Senior citizens today remain active well into their golden years. As a result, their surroundings should be decorated for safety and comfort. This means focusing on function as well as beauty. You can do this by considering practical additions to the home, relying on color schemes that are warm and calming, and keeping decor simple and personal. In addition, you should also be sure the senior has input in the decorating process.
When choosing new furniture, make sure corners are rounded rather than sharp. Chairs and sofas should be a little higher than usual and have armrests. This will make it easier for seniors to get up and down. Soft carpet on floors is ideal as tile and waxed hardwood floors can be slippery. Also note that area rugs can cause trips and falls. If you plan on remodeling, helpful changes include counter tops with rounded edges and a walk-in shower. As an additional precaution, install emergency alert systems in the bedroom, bathroom and kitchen.
As people age they tend to have trouble with their eyesight. You can help accommodate vision problems by painting walls in light, cheerful colors such as ivory, eggshell or pale yellow. Even dark paneling can be painted over with light-colored paint. You can also brighten a room by placing lamps on side tables and desks, and installing window blinds that are easy to open and close. Don't forget to set up nightlights throughout the house for ease of movement at night.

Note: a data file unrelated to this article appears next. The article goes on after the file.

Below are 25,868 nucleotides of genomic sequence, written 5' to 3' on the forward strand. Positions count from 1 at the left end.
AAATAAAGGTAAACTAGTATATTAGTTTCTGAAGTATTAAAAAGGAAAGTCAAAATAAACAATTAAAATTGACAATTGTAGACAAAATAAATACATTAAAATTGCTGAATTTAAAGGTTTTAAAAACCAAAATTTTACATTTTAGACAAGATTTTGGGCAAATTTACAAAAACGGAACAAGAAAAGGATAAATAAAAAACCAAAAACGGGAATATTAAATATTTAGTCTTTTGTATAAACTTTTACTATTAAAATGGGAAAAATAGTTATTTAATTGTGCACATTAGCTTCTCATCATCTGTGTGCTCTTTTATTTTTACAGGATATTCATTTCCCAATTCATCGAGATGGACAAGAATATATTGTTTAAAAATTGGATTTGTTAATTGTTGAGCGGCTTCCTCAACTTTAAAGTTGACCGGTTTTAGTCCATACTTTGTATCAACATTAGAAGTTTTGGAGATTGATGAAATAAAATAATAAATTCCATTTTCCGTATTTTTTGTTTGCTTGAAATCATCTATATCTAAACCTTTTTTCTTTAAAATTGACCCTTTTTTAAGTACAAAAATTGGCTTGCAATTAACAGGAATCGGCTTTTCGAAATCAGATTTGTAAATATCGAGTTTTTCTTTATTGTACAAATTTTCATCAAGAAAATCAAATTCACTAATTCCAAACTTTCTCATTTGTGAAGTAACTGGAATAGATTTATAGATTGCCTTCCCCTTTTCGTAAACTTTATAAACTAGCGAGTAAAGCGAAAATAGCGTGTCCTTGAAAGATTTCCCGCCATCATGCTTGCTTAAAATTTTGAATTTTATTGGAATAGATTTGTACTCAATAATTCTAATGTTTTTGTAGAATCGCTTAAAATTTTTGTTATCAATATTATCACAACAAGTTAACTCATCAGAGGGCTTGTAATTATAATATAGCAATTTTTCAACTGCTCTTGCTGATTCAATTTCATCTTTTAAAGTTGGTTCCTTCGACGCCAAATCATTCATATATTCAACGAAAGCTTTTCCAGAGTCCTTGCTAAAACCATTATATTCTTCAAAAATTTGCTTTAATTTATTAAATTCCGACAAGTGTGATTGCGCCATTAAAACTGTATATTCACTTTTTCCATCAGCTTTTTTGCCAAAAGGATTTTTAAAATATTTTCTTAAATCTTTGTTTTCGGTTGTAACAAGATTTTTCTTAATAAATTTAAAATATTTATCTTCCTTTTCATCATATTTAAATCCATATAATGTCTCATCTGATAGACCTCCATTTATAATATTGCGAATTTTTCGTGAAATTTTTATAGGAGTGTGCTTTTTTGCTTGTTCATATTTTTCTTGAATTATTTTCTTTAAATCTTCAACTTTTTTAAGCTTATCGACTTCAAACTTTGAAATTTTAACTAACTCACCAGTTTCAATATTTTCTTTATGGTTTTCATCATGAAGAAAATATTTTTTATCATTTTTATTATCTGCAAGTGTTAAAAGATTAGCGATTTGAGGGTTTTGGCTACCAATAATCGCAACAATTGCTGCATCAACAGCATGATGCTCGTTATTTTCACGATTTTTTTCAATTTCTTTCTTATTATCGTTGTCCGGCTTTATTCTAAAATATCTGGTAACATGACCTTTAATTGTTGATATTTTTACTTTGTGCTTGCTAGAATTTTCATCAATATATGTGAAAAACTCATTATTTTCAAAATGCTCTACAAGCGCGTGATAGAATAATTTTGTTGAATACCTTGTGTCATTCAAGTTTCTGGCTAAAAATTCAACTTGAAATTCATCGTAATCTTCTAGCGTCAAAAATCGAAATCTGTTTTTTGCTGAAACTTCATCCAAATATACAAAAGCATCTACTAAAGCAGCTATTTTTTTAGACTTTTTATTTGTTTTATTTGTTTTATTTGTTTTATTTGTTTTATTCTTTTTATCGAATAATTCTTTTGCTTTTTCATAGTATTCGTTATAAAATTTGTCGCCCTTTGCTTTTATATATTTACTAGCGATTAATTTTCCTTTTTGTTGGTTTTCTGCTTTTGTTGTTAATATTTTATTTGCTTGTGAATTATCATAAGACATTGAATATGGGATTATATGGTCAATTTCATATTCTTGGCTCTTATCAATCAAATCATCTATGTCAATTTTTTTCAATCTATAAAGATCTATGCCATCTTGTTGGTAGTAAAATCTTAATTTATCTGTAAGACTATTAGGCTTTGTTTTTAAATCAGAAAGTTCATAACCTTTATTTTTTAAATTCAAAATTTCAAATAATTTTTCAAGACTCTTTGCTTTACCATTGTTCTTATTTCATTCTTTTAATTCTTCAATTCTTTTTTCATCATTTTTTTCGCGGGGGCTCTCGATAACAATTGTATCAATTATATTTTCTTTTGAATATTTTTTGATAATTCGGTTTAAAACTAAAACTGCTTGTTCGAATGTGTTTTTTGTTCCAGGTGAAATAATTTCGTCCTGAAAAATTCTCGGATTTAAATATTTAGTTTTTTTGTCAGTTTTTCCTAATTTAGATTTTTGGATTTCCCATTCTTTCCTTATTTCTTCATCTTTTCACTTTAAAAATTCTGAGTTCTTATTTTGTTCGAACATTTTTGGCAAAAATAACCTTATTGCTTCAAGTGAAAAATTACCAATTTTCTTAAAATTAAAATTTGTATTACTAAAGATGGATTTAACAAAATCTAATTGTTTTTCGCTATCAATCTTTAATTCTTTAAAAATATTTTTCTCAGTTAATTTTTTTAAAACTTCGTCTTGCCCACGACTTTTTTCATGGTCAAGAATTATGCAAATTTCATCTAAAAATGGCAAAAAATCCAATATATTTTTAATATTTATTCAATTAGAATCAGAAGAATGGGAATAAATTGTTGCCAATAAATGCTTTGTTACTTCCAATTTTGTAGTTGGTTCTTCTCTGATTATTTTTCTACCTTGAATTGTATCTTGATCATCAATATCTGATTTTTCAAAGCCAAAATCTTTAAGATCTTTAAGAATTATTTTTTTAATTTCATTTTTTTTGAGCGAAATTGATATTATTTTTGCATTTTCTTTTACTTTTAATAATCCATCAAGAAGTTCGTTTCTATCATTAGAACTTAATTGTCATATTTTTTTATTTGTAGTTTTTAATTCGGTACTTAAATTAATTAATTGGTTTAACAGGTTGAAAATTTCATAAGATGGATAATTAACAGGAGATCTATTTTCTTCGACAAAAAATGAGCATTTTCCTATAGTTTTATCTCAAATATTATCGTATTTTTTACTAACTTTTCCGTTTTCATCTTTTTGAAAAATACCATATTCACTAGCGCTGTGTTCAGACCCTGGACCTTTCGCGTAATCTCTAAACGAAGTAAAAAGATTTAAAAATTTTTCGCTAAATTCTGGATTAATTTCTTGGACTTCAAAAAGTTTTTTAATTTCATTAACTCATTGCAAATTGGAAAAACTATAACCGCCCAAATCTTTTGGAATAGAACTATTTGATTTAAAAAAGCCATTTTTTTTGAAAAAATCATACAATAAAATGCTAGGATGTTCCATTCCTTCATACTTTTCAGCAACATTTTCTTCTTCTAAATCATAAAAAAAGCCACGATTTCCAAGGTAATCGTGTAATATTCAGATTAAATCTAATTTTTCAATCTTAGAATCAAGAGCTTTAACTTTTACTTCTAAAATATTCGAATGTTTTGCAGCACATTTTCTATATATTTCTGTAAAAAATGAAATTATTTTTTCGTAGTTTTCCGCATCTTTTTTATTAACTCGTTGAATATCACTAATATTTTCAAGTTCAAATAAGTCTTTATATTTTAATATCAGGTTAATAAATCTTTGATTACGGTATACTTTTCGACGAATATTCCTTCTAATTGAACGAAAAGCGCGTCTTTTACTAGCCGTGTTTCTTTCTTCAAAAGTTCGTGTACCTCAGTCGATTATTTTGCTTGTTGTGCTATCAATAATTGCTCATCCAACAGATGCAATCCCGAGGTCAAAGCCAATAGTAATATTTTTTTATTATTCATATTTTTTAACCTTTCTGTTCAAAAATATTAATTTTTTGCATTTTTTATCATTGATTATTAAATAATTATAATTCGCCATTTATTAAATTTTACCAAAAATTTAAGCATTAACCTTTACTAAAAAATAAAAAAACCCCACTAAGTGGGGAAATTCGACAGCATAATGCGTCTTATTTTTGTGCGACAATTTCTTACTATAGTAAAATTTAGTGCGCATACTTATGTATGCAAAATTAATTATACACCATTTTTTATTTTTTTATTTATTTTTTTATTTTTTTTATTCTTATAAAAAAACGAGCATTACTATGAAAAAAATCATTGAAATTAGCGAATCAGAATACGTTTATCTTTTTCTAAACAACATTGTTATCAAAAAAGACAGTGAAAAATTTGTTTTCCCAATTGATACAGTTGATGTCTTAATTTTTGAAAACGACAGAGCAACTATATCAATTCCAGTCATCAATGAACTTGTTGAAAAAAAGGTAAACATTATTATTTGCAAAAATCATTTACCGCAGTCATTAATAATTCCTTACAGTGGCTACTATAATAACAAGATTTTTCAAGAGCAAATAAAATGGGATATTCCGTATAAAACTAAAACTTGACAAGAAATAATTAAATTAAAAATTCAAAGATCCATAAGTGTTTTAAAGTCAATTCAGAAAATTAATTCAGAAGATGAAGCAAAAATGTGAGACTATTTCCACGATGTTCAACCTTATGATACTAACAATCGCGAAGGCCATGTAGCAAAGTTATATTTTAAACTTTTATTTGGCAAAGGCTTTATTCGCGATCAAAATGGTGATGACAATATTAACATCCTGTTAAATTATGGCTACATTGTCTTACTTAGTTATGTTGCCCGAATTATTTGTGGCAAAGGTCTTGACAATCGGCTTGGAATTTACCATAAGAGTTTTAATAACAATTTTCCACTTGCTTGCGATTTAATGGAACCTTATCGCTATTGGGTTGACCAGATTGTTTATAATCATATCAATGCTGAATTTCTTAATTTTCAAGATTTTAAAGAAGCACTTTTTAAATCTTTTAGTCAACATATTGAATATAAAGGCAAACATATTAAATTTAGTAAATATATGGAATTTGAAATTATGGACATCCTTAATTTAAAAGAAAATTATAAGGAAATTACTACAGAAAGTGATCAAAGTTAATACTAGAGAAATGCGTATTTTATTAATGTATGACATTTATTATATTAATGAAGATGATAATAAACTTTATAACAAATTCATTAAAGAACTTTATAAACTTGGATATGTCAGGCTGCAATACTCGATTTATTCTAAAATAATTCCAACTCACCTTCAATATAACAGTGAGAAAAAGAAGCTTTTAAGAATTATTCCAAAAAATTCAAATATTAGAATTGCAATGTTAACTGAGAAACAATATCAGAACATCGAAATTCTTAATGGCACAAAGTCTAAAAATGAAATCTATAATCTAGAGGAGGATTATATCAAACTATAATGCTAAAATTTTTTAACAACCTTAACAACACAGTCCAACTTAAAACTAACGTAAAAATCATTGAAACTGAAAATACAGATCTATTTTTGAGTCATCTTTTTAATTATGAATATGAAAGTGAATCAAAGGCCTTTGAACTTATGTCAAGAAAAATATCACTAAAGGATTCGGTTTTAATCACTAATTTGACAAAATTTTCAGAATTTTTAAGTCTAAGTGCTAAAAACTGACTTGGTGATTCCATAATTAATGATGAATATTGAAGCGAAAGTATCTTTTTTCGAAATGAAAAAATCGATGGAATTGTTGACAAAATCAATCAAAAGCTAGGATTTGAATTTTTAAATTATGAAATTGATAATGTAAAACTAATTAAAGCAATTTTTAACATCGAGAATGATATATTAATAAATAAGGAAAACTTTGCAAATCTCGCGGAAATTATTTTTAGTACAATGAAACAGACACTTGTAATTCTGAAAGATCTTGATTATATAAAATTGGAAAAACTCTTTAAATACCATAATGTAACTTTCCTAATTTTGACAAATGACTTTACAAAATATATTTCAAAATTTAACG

Decorating with Memorabilia
Display war medals, old postcards or other memorabilia in large frames. Not only will they bring back pleasant memories, they will also serve as conversation pieces. Collectibles can be shown off as well. For example, you can display plates and bowls by removing the doors from a cabinet and applying decorative trim around its edges. Many seniors have photo albums or boxes full of pictures. Select some snapshots to exhibit as collages in large frames. You can also make attractive memory boards that can be placed in the kitchen for notes and reminders.
It's important for seniors to remain active as long as they are physically and mentally able. To encourage this, keep a chess board or favorite game displayed on a small table in the living area. A magazine rack, reading chair with side table, and accessible bookshelves are great features for readers. And groupings of house plants are ideal for indoor gardeners. Whatever the senior's favorite activity, supplies can be kept handy in decorative wicker baskets.
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